• Details in Stacy Kuykendall recent statements contradict what she said in multiple statements to law enforcement authorities, letters to Willingham and attorneys, and under oath at his trial. (For example, she now claims the couple fought the night before the fire, but she clearly said the opposite in various official statements over the years.)

• Stacy Kuykendall visited Willingham shortly before the execution, which is when he supposedly confessed. In fact, on the same day that her brother claimed she had told him Willingham confessed in that meeting, a local media outlet ran an interview with Stacy Kuykendall where she said Willingham maintained his innocence during the meeting (even though she thought he was guilty). Also, Stacy Kuykendall now claims that he confessed in the same conversation that he asked her to help with his clemency bid.

Myth:

The Texas Forensic Science Commission is going to determine whether Willingham was innocent.

Facts:

• The commission was never asked to determine whether Willingham was innocent, and was never going to reach a conclusion on his innocence.

• The commission is determining whether the forensic analysis in the Willingham case was valid and, by extension, is also considering whether similar arson cases may have been tainted by faulty forensic evidence. It is also tasked with determining what corrective action, if any, is needed to ensure that forensic analysis in cases like this is reliable.

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  1. Cindy Beaudette says:

    Sad when people can’t just tell the truth. Our justice system has become who can twist a believable story, not the truth. Why is it turned into a competition between lawyers. They don’t care if the person is indeed telling the truth. Any one can make a story seem real. Or try to make you believe them just because a movie made THEM look bad. We are evil when it comes to justice.

  2. Al Haynes says:

    I just watched Trial by Fire movie and am touched and saddened by the truth. Such a sad story! Even sadder that it really happened, that we live in a world where men’s egos prevent them from facing the truth and admitting they are wrong. The justice system is wrong when one man can decide the fate of another for political reasons (yes I’m talking to Governor Parry here). Such a shame that all the experts got it wrong in this case and their arrogance not to come forward and admit their mistakes year after they would have realised they fucked up. I’ve also followed the story of Steven Avery and believe regardless of whether innocent or not, he was also dealt a huge injustice.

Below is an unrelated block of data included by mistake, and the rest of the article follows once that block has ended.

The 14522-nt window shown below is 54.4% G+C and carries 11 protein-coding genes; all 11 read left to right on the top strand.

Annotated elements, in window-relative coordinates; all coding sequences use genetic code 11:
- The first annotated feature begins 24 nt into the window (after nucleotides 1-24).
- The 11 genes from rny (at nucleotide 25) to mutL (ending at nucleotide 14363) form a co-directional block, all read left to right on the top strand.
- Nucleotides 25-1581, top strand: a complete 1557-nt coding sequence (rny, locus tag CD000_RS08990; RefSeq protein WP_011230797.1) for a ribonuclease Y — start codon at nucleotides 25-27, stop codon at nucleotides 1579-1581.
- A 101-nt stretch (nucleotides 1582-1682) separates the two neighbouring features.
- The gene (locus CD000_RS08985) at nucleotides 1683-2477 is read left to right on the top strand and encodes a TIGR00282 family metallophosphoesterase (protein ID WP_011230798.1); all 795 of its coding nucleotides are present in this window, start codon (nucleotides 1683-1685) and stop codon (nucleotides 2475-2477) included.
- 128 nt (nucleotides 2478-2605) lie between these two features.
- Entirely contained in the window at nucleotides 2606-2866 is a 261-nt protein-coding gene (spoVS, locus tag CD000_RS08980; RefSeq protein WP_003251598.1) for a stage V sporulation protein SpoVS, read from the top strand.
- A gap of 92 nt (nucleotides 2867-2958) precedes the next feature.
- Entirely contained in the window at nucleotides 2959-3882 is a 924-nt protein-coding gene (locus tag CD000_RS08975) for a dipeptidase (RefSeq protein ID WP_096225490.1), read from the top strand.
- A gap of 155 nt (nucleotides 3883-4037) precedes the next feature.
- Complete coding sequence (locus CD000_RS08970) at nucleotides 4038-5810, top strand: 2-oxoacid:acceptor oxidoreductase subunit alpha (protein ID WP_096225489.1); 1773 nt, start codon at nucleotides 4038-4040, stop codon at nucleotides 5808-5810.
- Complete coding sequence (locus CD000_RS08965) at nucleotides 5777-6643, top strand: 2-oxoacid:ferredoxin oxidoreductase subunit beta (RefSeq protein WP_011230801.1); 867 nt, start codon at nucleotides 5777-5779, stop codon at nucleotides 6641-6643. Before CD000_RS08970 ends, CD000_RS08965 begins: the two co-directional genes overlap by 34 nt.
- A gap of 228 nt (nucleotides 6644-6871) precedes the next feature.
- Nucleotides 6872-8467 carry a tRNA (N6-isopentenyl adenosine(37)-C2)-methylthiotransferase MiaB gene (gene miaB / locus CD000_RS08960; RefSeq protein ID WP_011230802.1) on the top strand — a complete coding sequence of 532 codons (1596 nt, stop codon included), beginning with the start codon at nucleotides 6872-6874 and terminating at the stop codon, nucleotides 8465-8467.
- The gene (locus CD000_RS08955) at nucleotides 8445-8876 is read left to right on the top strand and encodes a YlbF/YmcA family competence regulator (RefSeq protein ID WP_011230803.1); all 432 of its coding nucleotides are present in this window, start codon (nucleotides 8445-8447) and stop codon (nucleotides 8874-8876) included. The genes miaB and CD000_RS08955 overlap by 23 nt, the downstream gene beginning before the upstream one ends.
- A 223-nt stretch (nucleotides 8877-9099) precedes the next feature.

I feel so sad for all involved and Todd’s wife who seemed to be in so much fear of public opinion, her family’s opinions that she felt she had to speak out against her husband, changed her story many times and now has to live with the consequences. Laura Derns character was very touching and she has also paid a huge price for her involvement emotionally and physically and she has to be commended for her strength and faith in Todd.

    We see injustices happen every day in America particularly in regards to black men. The truth is all lives matter black white or brindle and law enforcement officers and actions taken are just a reflection of our society’s failures. I live in Australia and have experiences police lies and injustices and in some cases only their incompetence and failure to be certain of their fabricated evidence has caused them to lose cases and be strongly rebuked by the trial magistrates. However, obviously, many times they are more conniving and get away with this false evidence in and see a prosecution. I’m sure most of them do it because they believe the person on trial is guilty. However, this circumvents and degrades our legal system and unfortunately anything that involves human emotions is inconsistent and subject to human error. Add the media who go for the ride for headlines and the general public who lap it up in tabloids and gossip magazines and we have trial by media.

    The USA spreads the notion they are the good guys and the police of the world. They justify all kinds of heinous actions such as starting wars etc by saying they are ridding the world of bad people. Unfortunately, the people involved are no better than the average person, who’s judgement can be sometimes wrong, only their actions can affect the lives of innocent people. Sure many countries around the world commit atrocities and social justice crimes such as China, the Arab nations South Africa etc etc. However, we cannot pretend that we are all at fault as human beings for our nature of following the pack and not speaking out or admitting our own faults or incompetence.

    I can only hope that somehow things get better someday.

    Thankyou for doing the good work you do. Everyone deserves a fair trial and opportunities beyond reasonable doubt to prove their innocence. Those who enforce the law have the highest obligation to ensure this happens. Those who don’t will have to live with the guilt of doing the wrong thing – even if the believe they were helping justice by giving it a nudge.

    Again, so sad that people’s rights are abused in this way. We all need to speak out and make our government and public officials more accountable. We all need to think twice before we cast aspersions against anyone without knowing the whole story.

    Bob Dylan’s the story of the Hurricane song is about 50 years old and still nothing has changed. In general, poor people and minorities are persecuted. Racial prejudice is rife and seems to be getting worse – not better in our societies.
    Words from my heart
    Al